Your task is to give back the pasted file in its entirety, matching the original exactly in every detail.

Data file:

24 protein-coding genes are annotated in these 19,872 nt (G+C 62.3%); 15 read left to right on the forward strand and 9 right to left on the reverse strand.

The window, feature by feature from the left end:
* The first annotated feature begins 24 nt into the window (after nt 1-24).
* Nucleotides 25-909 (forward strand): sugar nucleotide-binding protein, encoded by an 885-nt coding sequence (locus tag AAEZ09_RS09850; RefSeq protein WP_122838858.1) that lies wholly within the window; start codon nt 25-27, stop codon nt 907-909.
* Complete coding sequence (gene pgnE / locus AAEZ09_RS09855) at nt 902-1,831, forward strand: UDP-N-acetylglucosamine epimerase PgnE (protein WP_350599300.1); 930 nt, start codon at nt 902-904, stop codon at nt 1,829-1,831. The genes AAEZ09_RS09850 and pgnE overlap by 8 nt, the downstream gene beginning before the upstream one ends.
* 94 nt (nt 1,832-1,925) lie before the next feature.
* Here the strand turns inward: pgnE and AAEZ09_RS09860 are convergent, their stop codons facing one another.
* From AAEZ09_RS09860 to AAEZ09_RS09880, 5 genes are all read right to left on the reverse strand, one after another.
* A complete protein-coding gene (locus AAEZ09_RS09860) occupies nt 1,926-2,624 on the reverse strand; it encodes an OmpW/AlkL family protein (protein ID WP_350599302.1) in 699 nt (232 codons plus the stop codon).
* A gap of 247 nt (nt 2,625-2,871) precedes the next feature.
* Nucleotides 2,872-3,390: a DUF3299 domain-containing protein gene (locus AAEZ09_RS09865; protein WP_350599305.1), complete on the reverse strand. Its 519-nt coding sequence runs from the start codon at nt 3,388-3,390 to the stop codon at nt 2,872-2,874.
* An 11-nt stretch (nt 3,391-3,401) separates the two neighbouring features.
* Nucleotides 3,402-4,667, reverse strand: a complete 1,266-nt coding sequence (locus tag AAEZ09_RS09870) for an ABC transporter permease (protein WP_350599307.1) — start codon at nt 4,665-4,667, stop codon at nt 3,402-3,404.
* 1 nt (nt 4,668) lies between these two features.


24 protein-coding genes are annotated in these 19,872 nt (G+C 62.3%); 15 read left to right on the forward strand and 9 right to left on the reverse strand.

The window, feature by feature from the left end:
* The first annotated feature begins 24 nt into the window (after nt 1-24).
* Nucleotides 25-909 (forward strand): sugar nucleotide-binding protein, encoded by an 885-nt coding sequence (locus tag AAEZ09_RS09850; RefSeq protein WP_122838858.1) that lies wholly within the window; start codon nt 25-27, stop codon nt 907-909.
* Complete coding sequence (gene pgnE / locus AAEZ09_RS09855) at nt 902-1,831, forward strand: UDP-N-acetylglucosamine epimerase PgnE (protein WP_350599300.1); 930 nt, start codon at nt 902-904, stop codon at nt 1,829-1,831. The genes AAEZ09_RS09850 and pgnE overlap by 8 nt, the downstream gene beginning before the upstream one ends.
* 94 nt (nt 1,832-1,925) lie before the next feature.
* Here the strand turns inward: pgnE and AAEZ09_RS09860 are convergent, their stop codons facing one another.
* From AAEZ09_RS09860 to AAEZ09_RS09880, 5 genes are all read right to left on the reverse strand, one after another.
* A complete protein-coding gene (locus AAEZ09_RS09860) occupies nt 1,926-2,624 on the reverse strand; it encodes an OmpW/AlkL family protein (protein ID WP_350599302.1) in 699 nt (232 codons plus the stop codon).
* A gap of 247 nt (nt 2,625-2,871) precedes the next feature.
* Nucleotides 2,872-3,390: a DUF3299 domain-containing protein gene (locus AAEZ09_RS09865; protein WP_350599305.1), complete on the reverse strand. Its 519-nt coding sequence runs from the start codon at nt 3,388-3,390 to the stop codon at nt 2,872-2,874.
* An 11-nt stretch (nt 3,391-3,401) separates the two neighbouring features.
* Nucleotides 3,402-4,667, reverse strand: a complete 1,266-nt coding sequence (locus tag AAEZ09_RS09870) for an ABC transporter permease (protein WP_350599307.1) — start codon at nt 4,665-4,667, stop codon at nt 3,402-3,404.
* 1 nt (nt 4,668) lies between these two features.